Even with the Huberts’ reputation, many white people in Fulton County strongly opposed any effort to punish white men for killing a black man, reacting to the men's arrests with indignation and even violence. Two days after officials denied the white men bail, the home of Dennis’s father, Rev. G. J. Hubert, was burned to the ground in an arson. When the Wheat Street Negro Baptist Church held a meeting to raise money to rebuild the burned home and support prosecution of the accused white men, a white mob bombed the church with tear gas. A few days later Dennis’s cousin, Rev. Charles R. Hubert, narrowly escaped an attempted murder, and Sisters’ Chapel at Spelman College was attacked by night riders who threw stones and shattered the Chapel’s lamps.

In the midst of these terrorizing attacks, Benjamin F. Hubert, Dennis’s uncle and president of the Georgia State Industrial College, wrote a letter to the Director of the Commission on Interracial Cooperation. Mr. Hubert’s letter expressed the urgency of holding the white men accountable for lynching Dennis, and implored:

“How can a negro honestly remain and advise others to remain here in the south unless we are to receive some semblance of justice? If the right-thinking white people will not see that the law is enforced and our law does not protect us, it would seem that the only thing for negroes to do is to find some place where protection is afforded, even if opportunities there are not quite so good. [...] I, for one, have wanted to feel that there is a future for negroes here in the south. I still want to think and feel that way, but unless we can bring pressure and influence to bear to the end that complete justice is rendered in this instance where there is absolutely no room for defense, I can see no reason why negroes should listen any longer to people who would like to have them remain in the south.”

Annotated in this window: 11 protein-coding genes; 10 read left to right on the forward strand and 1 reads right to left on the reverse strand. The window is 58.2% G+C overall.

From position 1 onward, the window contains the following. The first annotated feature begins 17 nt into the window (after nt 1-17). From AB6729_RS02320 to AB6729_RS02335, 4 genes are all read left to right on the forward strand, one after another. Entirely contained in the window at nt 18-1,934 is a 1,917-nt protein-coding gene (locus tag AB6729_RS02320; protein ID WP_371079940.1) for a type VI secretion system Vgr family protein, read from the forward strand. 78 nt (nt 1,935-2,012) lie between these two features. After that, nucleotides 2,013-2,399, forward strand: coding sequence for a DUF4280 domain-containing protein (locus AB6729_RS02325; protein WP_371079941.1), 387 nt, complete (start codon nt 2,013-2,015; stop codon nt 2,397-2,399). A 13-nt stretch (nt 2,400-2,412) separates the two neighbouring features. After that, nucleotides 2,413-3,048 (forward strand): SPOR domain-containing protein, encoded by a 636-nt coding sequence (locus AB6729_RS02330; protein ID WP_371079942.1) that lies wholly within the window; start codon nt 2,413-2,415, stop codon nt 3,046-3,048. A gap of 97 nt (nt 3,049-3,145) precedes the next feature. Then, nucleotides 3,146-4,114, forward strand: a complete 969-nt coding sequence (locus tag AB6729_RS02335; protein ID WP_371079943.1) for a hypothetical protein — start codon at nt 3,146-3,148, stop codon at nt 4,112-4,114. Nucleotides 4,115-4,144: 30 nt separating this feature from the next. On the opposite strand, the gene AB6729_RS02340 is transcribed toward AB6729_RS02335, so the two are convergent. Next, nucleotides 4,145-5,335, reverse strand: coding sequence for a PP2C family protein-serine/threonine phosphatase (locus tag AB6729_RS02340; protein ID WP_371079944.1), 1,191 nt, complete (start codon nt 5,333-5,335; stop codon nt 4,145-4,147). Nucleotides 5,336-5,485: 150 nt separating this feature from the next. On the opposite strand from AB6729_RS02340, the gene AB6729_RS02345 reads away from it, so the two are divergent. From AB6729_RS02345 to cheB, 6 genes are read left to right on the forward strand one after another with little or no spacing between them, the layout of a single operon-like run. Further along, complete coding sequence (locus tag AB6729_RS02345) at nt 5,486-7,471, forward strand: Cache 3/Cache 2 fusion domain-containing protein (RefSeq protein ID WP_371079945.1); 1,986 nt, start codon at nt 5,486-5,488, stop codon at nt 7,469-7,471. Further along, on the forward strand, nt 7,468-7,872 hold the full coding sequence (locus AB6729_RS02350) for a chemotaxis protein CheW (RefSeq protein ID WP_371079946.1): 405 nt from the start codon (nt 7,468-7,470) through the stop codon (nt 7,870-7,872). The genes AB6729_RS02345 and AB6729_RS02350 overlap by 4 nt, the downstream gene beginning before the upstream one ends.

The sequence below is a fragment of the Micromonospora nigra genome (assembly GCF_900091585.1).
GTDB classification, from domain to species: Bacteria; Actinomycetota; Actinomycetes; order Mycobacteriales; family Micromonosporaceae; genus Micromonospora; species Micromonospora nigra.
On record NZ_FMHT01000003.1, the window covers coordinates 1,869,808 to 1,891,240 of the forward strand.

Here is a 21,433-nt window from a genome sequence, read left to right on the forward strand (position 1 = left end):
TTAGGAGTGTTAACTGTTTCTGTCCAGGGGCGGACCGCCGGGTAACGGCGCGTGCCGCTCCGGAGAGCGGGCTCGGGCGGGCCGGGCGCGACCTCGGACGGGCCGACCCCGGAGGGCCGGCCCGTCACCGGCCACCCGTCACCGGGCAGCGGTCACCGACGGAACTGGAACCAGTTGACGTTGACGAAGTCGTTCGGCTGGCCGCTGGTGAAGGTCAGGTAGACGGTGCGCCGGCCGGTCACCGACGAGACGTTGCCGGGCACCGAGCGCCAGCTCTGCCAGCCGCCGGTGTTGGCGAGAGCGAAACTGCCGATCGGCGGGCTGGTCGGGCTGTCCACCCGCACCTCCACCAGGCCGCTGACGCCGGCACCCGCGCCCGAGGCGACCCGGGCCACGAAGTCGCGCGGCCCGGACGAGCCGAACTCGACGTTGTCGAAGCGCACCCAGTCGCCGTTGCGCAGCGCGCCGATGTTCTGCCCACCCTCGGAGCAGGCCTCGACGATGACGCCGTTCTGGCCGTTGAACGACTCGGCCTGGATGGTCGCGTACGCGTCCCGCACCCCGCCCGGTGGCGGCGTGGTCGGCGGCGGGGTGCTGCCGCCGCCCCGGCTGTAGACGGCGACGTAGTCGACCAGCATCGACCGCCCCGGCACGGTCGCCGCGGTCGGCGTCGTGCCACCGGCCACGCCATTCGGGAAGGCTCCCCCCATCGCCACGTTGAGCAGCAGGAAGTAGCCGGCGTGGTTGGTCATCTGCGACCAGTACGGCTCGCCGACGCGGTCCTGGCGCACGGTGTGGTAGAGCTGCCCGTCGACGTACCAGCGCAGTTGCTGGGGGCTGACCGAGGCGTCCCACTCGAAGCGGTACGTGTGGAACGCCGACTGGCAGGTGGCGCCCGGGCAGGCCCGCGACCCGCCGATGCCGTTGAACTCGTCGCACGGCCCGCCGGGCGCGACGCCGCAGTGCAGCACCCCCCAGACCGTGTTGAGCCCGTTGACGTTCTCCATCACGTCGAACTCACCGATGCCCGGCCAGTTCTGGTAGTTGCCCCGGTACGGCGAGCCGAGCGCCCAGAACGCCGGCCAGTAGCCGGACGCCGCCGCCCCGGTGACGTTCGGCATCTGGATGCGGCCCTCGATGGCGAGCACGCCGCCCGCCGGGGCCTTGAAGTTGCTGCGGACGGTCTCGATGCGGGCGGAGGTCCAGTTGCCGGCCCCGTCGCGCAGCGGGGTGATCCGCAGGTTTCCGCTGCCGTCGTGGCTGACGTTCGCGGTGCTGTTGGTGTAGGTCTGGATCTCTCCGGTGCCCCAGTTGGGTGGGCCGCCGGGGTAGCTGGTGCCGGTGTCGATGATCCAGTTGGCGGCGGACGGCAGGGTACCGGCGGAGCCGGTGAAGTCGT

Mr. Hubert’s words expressed the anguish, fear, anger, and desperation the black community felt while living under the constant terror of unpredictable, arbitrary white mob violence that regularly went unpunished. This reality drove more than 6 million black people to flee the American South as refugees of racial terrorism between 1916 and 1970 as part of the Great Migration.

In this case, the men accused of killing Dennis Hubert were tried, and in court they did not deny their involvement in killing the young black man. Instead, the defense brazenly argued that Dennis’s killing was “justifiable homicide” because of “how mortified” the white woman was at the alleged insult and that the “brave white men simply avenged the wrong [...] done to her.” Some of the accused white men testified that they had been trying to hold Dennis in custody until police arrived – but they had no legal authority to do so, and there was no evidence officers had been called or were coming to the school. The defense also tried to plead self-defense, claiming Dennis was reaching for a weapon, but multiple eyewitnesses testified that the young man was unarmed and did not fight back.

Despite this evidence, these seven white men who admitted to shooting and killing Dennis Hubert at point blank range in a public playground before many eyewitnesses were acquitted of murder and convicted of lesser offenses. One defendant received 12-15 years imprisonment for voluntary manslaughter, while the defendant who confessed to firing the fatal shot received a sentence of just two years.

To many, the trial’s outcome ruling reflected the strictly maintained racial caste system of the South, wherein white lives held heightened value while the lives of black people held little or none. As one newspaper stated, the minimal sentencing of the white man who shot Dennis Hubert showed “just how cheaply the life of a Negro is held, no matter what his station in life may be, when it is taken by a white man.”